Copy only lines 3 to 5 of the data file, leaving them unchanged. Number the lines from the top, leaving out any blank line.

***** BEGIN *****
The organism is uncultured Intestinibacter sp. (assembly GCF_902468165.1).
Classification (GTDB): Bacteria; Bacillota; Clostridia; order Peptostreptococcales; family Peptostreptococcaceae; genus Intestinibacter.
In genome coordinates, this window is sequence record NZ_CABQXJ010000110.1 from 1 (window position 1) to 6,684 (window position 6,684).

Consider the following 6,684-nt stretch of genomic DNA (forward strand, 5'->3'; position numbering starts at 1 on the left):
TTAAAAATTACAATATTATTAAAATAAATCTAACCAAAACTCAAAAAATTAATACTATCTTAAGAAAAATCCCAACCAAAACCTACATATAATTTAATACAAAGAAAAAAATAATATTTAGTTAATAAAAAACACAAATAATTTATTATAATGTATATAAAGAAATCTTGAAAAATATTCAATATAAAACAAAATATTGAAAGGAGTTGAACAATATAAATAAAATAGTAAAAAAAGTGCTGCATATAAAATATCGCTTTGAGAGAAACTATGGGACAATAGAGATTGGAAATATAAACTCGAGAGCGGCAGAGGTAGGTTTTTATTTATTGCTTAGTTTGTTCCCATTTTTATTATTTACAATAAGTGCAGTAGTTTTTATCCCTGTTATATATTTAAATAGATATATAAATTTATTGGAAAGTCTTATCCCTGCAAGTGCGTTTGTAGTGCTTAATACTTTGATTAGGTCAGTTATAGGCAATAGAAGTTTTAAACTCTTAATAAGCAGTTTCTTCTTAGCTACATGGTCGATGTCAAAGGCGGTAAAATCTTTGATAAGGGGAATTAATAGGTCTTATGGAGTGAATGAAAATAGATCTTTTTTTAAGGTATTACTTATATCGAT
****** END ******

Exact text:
In genome coordinates, this window is sequence record NZ_CABQXJ010000110.1 from 1 (window position 1) to 6,684 (window position 6,684).

Consider the following 6,684-nt stretch of genomic DNA (forward strand, 5'->3'; position numbering starts at 1 on the left):
TTAAAAATTACAATATTATTAAAATAAATCTAACCAAAACTCAAAAAATTAATACTATCTTAAGAAAAATCCCAACCAAAACCTACATATAATTTAATACAAAGAAAAAAATAATATTTAGTTAATAAAAAACACAAATAATTTATTATAATGTATATAAAGAAATCTTGAAAAATATTCAATATAAAACAAAATATTGAAAGGAGTTGAACAATATAAATAAAATAGTAAAAAAAGTGCTGCATATAAAATATCGCTTTGAGAGAAACTATGGGACAATAGAGATTGGAAATATAAACTCGAGAGCGGCAGAGGTAGGTTTTTATTTATTGCTTAGTTTGTTCCCATTTTTATTATTTACAATAAGTGCAGTAGTTTTTATCCCTGTTATATATTTAAATAGATATATAAATTTATTGGAAAGTCTTATCCCTGCAAGTGCGTTTGTAGTGCTTAATACTTTGATTAGGTCAGTTATAGGCAATAGAAGTTTTAAACTCTTAATAAGCAGTTTCTTCTTAGCTACATGGTCGATGTCAAAGGCGGTAAAATCTTTGATAAGGGGAATTAATAGGTCTTATGGAGTGAATGAAAATAGATCTTTTTTTAAGGTATTACTTATATCGAT